As tens of thousands of Palestinians clambered back and forth between the Gaza strip and Egypt today, details emerged of the audacious operation that brought down a hated border wall and handed the Islamist group Hamas what might be its greatest propaganda coup.
Hamas, which took control of the coastal territory last June after a stand-off with Fatah, has denied that its men set off the explosions that brought down as much as two-thirds of the 12-km wall in the early hours.
But a Hamas border guard interviewed by The Times at the border admitted that the Islamist group was responsible and had been involved for months in slicing through the heavy metal wall using oxy-acetylene cutting torches.
That meant that when the explosive charges were set off in 17 different locations between midnight and 1am the 40ft wall came tumbling down, leaving it lying like a broken concertina down the middle of no-man’s land as an estimated 350,000 Gazans flooded into Egypt.
The guard, Lieutenant Abu Usama of the Palestinian National Security, said of the cutting operation: “I’ve seen this happening over the last few months. It happened in the daytime but was covered up so that nobody would see.”
Asked whether he had reported it to the government, he replied: “It was the government that was doing this. Who would I report it to?”
Abu Usama, who normally works from a small guard cabin in no-man’s land, added: “Last night we were told to keep away from the wall. We were ordered to stay away because they were going to break the blockade.”
As Gazans flooded into Egypt, the strip’s Hamas prime minister, Ismail Haniya, called for an urgent meeting with his rivals in Fatah and with the Egyptian authorities to work a new border arrangement.
Mr Haniya called for the border crossing to be reopened “on the basis of national participation,” meaning that Hamas would be prepared to cede some control to President Abbas and his Fatah-led government in the West Bank. “We don’t want to be the only ones in control of these matters,” Mr Haniya said, speaking from his Gaza City office live on Hamas TV.
“Everything Haniya is saying is simply to exploit this situation to win political gains. … It is a part of the problem, not the solution,” said Ashraf Ajramim, a Cabinet minister in Mr Abbas’s government. Israel refused to comment on the developments in Gaza.
The skill of the Hamas demolition operation was clear to see along the border, although The Times could not visit the entire length of the border. Where the charges had been laid, the wall was heavily damaged. Elsewhere it appeared to be clearly cut.
The destruction of the wall prompted hundreds of thousands to cross into Egypt – and Egyptian border guards did not try to stem the tide of humanity.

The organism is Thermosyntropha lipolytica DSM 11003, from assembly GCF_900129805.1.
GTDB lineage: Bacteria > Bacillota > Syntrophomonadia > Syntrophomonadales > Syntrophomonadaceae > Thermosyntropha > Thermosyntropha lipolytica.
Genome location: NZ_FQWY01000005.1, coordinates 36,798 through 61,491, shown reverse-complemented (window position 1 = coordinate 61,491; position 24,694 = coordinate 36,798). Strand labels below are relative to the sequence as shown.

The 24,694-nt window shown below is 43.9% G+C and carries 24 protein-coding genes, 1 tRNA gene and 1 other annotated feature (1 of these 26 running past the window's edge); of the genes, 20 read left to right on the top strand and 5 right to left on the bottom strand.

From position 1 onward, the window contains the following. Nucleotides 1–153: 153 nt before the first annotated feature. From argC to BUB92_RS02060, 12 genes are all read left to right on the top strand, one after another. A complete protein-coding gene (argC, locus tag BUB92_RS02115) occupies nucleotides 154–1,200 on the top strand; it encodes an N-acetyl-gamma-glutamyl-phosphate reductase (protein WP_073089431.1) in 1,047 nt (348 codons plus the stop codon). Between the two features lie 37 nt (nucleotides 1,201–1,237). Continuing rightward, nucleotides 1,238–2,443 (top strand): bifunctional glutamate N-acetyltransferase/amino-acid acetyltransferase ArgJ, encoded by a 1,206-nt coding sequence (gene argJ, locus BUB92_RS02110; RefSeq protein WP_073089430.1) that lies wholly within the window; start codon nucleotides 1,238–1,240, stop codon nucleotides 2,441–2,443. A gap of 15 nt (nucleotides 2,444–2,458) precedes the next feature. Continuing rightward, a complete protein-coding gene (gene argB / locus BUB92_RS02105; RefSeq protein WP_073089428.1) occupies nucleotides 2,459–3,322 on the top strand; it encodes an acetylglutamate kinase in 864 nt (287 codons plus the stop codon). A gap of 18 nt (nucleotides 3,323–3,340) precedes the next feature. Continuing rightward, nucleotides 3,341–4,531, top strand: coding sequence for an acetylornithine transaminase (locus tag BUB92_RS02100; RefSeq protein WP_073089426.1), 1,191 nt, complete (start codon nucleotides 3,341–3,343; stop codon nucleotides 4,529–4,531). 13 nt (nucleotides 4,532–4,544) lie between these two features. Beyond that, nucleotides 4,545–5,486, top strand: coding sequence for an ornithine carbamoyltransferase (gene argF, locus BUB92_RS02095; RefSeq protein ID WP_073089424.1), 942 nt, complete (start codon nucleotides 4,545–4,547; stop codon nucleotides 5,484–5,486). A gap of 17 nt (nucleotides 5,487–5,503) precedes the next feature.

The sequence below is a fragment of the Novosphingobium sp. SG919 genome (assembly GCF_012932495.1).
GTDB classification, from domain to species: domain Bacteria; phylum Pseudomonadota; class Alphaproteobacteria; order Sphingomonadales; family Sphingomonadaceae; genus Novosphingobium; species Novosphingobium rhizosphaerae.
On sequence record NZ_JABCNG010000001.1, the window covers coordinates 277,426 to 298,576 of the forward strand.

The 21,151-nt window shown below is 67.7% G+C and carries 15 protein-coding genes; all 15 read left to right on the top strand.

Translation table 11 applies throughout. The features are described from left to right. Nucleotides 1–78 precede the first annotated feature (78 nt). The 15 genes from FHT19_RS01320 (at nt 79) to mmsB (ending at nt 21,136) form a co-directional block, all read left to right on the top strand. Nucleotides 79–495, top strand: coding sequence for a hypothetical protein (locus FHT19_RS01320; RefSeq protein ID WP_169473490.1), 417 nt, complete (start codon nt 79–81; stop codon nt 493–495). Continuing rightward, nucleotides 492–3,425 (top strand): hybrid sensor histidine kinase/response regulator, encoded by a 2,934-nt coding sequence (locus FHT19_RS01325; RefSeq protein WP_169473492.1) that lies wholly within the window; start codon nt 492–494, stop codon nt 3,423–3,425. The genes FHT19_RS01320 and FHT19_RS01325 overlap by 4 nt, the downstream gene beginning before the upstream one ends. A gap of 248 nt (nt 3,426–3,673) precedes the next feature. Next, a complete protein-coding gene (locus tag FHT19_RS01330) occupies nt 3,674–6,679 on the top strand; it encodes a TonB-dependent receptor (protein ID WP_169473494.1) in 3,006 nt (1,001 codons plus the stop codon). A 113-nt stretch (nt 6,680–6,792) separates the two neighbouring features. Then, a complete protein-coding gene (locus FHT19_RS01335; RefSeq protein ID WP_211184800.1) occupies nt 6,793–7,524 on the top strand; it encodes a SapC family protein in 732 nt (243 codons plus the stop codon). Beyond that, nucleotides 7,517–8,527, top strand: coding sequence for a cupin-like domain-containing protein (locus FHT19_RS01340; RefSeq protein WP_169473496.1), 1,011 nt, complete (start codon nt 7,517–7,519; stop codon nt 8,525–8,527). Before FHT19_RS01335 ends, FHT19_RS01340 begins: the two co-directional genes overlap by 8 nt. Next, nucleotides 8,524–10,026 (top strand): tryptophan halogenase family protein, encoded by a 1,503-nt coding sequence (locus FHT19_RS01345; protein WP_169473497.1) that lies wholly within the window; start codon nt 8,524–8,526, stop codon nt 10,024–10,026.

Instead Rafah became a huge Middle Eastern bazaar. Thousands of people were herding back cows, sheep and even camels from Egypt into the Gaza strip. Others brought back motorbikes while many women lugged back cans of olive oil and men could be seen weighed down with jerry-cans full of fuel.
Moneychangers flocked to the border, offering Egyptian pounds and American dollars for the Gazans’ Israeli shekels. The shops soon began to run out, however, and those returning were complaining of sky-rocketing prices.
Instead, many people jumped into taxis – or even on the roofs of taxis – to take themselves to El Arish, 45km away, the nearest town with shops.
In no-man’s land, along the stretch that the Israelis used to call Philadelphia Road before their disengagement in 2005, Hamas gunmen raced along in pick-up trucks flying the group’s green flag. Egyptian riot police waited by the gates of the old border crossing, leaning with nonchalance against their riot shields.
Among those returning were Osama Hassan, 25, who went shopping with his 17-year-old fiancee Sarah for their wedding essentials. He bought a special mattress for his injured back; she brought kitchen supplies.
“I’m Fatah, but today, I wish I could see (Hamas prime minister Ismail) Haniya and kiss his forehead, because without the gunmen doing this, we would have been stuck in the Gaza Strip,” he said.
Egyptian shopkeepers swiftly raised prices of milk, taxi rides and cigarettes, but that did not deter the Gazans, for many of whom it was their first trip out of the territory.
Some staggered back into Gaza carrying televisions, and others sported brand-new mobile phones. In Gaza City, prices of cigarettes – which had skyrocketed during the total blockade of the past week – fell by 70 per cent in a few hours.
Rami al-Shawwa, a 23-year old falafel vendor, said he planned to head to Egypt in the afternoon, after his brothers returned from there. He was going to buy waterpipe tobacco and just “smell some new air”.
“We have been living in darkness for days, and closure before,” he said, adding that he is not concerned about getting stuck in Egypt. “For my 23 years in Gaza, a year in Egypt will make up for it.”